Hard Working Americans: Not a side project


Hard Working Americans

Arise Music Festival| August 5

Hard Working Americans Come to terms with the fact that they are a living  breathing rock and roll band and get back into the sandbox

By Sarah Baranauskas

“Everybody comes to the table with an innate sense of serving the song,” bassist Dave Schools said, taking time out of Widespread Panic’s recent three night stand in Vegas to talk to The Marquee about Hard Working Americans. “There are some veterans and there are some younger cats. Take Jesse [Aycock], growing up in Tulsa, where the musical legacy of restraint and playing just exactly the note that’s called for is immense. Or Neal Casal doing studio work with all these legends, he understands timing and tone. Duane [Trucks], with his family legacy and his involvement with Colonel Bruce Hampton. Chad Staehly, with all of the bluegrass and Americana mountain music he’s been involved with. As for me,” he continued with a laugh. “I don’t know anything. I’ve always lived in a world of freedom. I’m like a two year old that never got disciplined. Really, the loose cannons are Todd [Snider] and I. We need these other cats to keep us in check.”

When Hard Working Americans announced their formation in 2013, it was as an intriguing supergroup, forged from a shared love for songs that both celebrate and kick the doors open on the hard-scrabble life of the unsung underclass. It was these types of tunes that were given fresh approaches on their self-titled debut album. Now fast forward to this year’s Rest in Chaos (released May 13th on Melvin Records/Thirty Tigers). It is not only an artistic high-water mark for frontman/lyricist Snider, but also signals Hard Working Americans collectively discovering their own creative life force, morphing into an exciting, original voice in American music.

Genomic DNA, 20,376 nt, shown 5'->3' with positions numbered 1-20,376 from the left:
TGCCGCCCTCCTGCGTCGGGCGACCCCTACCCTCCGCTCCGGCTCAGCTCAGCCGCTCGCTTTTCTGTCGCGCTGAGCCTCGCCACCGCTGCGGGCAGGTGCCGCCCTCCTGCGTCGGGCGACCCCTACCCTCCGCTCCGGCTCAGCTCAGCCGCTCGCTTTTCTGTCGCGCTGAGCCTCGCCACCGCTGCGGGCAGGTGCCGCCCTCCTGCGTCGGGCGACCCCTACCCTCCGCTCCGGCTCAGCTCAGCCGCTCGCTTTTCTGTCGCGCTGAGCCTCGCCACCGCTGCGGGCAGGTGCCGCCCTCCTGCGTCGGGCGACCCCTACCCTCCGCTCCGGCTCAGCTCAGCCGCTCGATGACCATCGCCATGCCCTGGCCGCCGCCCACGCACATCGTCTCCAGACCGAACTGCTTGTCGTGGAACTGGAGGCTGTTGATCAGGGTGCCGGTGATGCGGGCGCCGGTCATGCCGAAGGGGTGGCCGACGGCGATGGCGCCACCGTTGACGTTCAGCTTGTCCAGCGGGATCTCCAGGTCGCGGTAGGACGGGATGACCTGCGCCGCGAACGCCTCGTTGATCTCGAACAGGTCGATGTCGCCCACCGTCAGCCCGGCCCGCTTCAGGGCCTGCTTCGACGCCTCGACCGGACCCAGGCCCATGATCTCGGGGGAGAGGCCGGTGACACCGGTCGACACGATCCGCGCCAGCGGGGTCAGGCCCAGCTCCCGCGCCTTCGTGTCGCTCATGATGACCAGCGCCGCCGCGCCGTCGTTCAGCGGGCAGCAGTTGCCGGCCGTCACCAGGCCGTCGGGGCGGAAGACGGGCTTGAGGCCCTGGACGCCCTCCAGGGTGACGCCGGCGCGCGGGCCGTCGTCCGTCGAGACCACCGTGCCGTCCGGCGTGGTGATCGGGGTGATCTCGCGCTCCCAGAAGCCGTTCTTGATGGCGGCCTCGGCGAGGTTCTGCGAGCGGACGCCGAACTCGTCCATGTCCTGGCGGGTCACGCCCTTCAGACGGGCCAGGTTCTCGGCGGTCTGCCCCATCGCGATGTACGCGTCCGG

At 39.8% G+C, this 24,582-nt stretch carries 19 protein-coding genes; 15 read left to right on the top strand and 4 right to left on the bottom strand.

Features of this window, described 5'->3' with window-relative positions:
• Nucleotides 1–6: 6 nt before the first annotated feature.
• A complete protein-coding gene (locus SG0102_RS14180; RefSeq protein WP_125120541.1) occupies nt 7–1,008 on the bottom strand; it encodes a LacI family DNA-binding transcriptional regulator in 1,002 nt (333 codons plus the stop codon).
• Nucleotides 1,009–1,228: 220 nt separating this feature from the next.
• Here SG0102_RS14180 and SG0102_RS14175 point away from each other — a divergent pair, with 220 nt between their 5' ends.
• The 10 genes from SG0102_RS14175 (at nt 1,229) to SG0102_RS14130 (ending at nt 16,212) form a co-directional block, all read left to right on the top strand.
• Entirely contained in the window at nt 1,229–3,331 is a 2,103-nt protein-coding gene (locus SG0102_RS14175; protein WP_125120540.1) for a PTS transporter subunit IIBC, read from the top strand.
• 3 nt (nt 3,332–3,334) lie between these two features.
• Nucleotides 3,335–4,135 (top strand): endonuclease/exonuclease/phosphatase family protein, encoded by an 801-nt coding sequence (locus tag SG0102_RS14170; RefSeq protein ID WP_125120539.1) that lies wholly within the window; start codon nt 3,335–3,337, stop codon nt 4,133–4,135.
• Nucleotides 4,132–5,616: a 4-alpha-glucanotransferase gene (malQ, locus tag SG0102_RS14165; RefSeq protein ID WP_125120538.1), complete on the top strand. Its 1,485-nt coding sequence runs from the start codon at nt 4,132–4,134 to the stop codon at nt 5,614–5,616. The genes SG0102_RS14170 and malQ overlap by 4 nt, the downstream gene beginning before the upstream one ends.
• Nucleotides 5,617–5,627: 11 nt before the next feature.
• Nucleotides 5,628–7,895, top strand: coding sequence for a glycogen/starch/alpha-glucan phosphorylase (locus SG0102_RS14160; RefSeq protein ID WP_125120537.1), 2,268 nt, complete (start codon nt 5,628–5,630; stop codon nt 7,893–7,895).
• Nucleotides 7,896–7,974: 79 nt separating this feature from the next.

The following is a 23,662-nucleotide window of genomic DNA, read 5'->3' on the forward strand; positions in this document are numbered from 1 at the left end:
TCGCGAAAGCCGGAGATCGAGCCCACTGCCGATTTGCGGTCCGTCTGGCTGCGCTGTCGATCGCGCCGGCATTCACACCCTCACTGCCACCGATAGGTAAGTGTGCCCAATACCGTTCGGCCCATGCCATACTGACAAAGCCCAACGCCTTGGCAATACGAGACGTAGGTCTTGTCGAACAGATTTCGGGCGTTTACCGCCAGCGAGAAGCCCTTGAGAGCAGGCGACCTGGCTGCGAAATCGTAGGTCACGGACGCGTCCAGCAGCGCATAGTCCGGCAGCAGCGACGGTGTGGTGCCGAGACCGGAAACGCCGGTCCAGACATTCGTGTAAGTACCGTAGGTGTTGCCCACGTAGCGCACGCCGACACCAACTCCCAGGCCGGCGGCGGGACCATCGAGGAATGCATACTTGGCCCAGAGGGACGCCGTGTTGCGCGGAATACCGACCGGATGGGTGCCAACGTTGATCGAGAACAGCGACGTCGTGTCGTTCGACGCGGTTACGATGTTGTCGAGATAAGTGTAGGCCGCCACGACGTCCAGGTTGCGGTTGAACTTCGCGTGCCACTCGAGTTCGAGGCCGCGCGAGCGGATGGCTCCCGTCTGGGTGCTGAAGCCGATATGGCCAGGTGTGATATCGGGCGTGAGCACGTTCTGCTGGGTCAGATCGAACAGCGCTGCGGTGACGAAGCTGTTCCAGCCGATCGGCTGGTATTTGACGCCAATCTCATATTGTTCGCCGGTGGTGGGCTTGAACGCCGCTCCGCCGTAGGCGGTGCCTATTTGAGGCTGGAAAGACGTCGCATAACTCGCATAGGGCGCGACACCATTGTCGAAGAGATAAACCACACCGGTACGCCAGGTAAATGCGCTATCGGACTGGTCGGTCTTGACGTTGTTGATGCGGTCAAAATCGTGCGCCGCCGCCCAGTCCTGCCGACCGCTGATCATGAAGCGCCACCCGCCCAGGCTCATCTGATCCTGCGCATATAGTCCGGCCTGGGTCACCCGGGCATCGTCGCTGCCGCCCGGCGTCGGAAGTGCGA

“We thought we’re just getting a band together to make an album and maybe do ten dates,” keyboardist Staehly said, speaking from his Colorado home. “Initially we never envisioned that we would be a living and breathing rock and roll band.”

Schools echoed that sentiment, and added, “The whole thing was suspect from the beginning. [Snider], one of America’s greatest songwriters, wants to make a covers record? But what Todd was doing was getting a group of people together to help him realize something. Only none of us knew it at the time — not even Todd, probably. He just knew he felt a little bit stuck in the paradigm of the folk singer, but he loved jam bands and rock and roll.”

Hard Working Americans followed the opposite course most bands traverse, as they recorded their debut album and then played their first show, a flood benefit at the Boulder Theater on December 20, 2013. Even with the experience, name recognition and professional camaraderie between the musicians, there was genuine uncertainty about what the band would sound like live. But that night was the first signal that Hard Working Americans might be more than a one-tour project, a realization that became more apparent as the band played more shows. Studio time was booked in Chicago, where the first tour ended.